WWE and the Lost Art of the 60-Minute Time Limit Draw

Ryan DilbertWWE Lead WriterFebruary 7, 2013

Courtesy Pro Wrestling Illustrated
Courtesy Pro Wrestling Illustrated

WWE fans once watched as two masters of their craft wrestled for 60 minutes, two actors using the ring as their stage, but it's a tradition that has been largely abandoned.

Hour-long matches in WWE have gone the way of the radio drama.

Pro wrestling has changed dramatically since the days of Bruno Sammartino and Giant Baba battling for an hour in 1967. Today's matches rarely go anywhere near that long and the draw has seemingly been left out of WWE's playbook.

Ric Flair earned his "60-Minute Man" nickname via the hour-long draw. He worked a multitude of them over the years. Bob Backlund, Harley Race, Bruno Sammartino and Pedro Morales all have a number of these matches on their resumes.

Sammartino's lengthy battle with Giant Baba, while slow in spots, still managed to rile up the crowd.

Today, episodes of Raw and SmackDown feature matches that sometimes that go for less than five minutes. The hour-long stalemate is a thing of the past, at least with WWE. Ring of Honor and Japanese promotions have kept the tradition alive.


Worth the Time?

Is the hour-long draw dead because our attention-span has shrunk?

We've gone from reading 800-page tomes like Anna Karenina to reading blogs and magazines. Instant gratification is available through our smartphone.

WWE may question if modern fans have the patience to watch a story unfold over such a long stretch of time. Would Bob Backlund and Greg Valentine's 1979 match get a "Boring! Boring!" chant today?

How would fans react to not having a winner after investing 60 minutes?

While not satisfying in the way that a clean finish is, a draw is an excellent way to make sure both wrestlers look great at the end of it. Neither man has to lose. In the end, both competitors proved how difficult it was to defeat them.

This kind of match can't be used as the capper of a feud, but certainly helps keep a rivalry moving forward.

The fans are meant to feel that their favorite would have won had the match gone on just a minute longer. It delays the resolution of a storyline. It makes the payoff that much more rewarding as well.

Sometimes a tease builds to a better climax.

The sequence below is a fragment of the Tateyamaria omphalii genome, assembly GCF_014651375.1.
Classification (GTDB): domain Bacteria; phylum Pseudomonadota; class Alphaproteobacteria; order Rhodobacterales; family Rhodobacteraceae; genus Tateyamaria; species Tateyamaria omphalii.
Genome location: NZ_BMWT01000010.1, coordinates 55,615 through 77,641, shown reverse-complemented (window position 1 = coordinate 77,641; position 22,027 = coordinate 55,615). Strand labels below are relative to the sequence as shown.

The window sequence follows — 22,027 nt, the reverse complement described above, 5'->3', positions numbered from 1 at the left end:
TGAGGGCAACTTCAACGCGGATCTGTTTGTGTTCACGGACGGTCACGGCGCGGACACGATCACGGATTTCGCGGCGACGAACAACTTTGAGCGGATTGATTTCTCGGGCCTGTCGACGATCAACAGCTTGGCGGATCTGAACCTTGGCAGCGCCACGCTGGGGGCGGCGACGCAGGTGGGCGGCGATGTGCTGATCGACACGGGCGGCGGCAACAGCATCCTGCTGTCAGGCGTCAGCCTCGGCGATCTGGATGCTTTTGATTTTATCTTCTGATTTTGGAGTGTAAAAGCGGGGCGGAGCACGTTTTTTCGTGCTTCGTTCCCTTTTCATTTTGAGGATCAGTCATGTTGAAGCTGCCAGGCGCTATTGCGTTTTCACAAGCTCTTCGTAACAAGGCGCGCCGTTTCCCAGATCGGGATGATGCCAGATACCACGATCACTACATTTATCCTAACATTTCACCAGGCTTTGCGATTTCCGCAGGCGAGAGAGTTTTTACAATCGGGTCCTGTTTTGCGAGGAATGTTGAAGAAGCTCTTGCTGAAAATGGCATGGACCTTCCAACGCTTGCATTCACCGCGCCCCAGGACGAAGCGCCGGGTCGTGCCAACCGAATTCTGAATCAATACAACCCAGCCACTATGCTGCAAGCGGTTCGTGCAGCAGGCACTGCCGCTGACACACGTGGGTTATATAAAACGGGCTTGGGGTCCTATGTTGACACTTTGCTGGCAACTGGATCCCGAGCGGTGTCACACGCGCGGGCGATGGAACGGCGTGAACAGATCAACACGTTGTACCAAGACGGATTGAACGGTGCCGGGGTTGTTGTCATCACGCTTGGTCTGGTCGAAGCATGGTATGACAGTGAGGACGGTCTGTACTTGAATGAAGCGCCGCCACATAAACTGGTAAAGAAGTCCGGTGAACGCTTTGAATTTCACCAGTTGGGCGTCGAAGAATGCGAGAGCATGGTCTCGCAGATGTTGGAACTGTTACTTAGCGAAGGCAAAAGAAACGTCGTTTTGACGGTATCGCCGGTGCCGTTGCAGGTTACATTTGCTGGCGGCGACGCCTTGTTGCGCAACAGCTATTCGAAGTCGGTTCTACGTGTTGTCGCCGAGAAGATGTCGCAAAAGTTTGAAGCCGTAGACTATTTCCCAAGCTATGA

This Ric Flair and Barry Windham match from 1986 shows just how much a hard-fought draw can make fans only want to see more.

With Raw being three hours and WWE's weekly programming seemingly growing every year, there is available time to insert a marathon match into the mix every once in a while.


60-Minute Men

The question is who among today's roster could actually perform well in a match of this length?

It requires not only a stock of endurance but the ability to keep fans entertained in a match going for a full hour. A guy like Ryback would struggle in that format. He just doesn’t have a big enough variety of moves to keep a crowd interested for that long.

How many meat-hook clotheslines can a match have before it becomes boring?

As difficult as the task is, there are a handful of guys who could pull it off.

Antonio Cesaro's varied move set, CM Punk's in-ring storytelling ability and Daniel Bryan's technical wizardry make those three men the best candidates to bring back the art form. All three are gifted both in the acting element of matches as well as the wrestling side of things.

Punk has already proven that he's adept at the art form.

He's fought Samoa Joe (twice) and Christopher Daniels in hour-long draws while still working for Ring of Honor. Seth Rollins (then Tyler Black) vs. Austin Aries in 2009 had no winner after an hour either.


Extinct or Dormant?

WWE isn't likely to dust off the marathon draws of yesteryear, though.

Their length leaves wrestlers susceptible to more injury. WWE also has a hard enough time cramming all their narratives into a single show.

This kind of match requires a big commitment to two guys and there's no guarantee that casual fans and kids will stick around for the whole thing.

Maybe things have changed too much. Maybe the world is just too fast-paced now. The 60-minute draw could just be casualty of modernization.

Should WWE ever decide to revisit its past, the equivalent of a wrestling novel is a stunning art form when done at a high level. Radio dramas are apparently making a comeback, so perhaps anything is possible.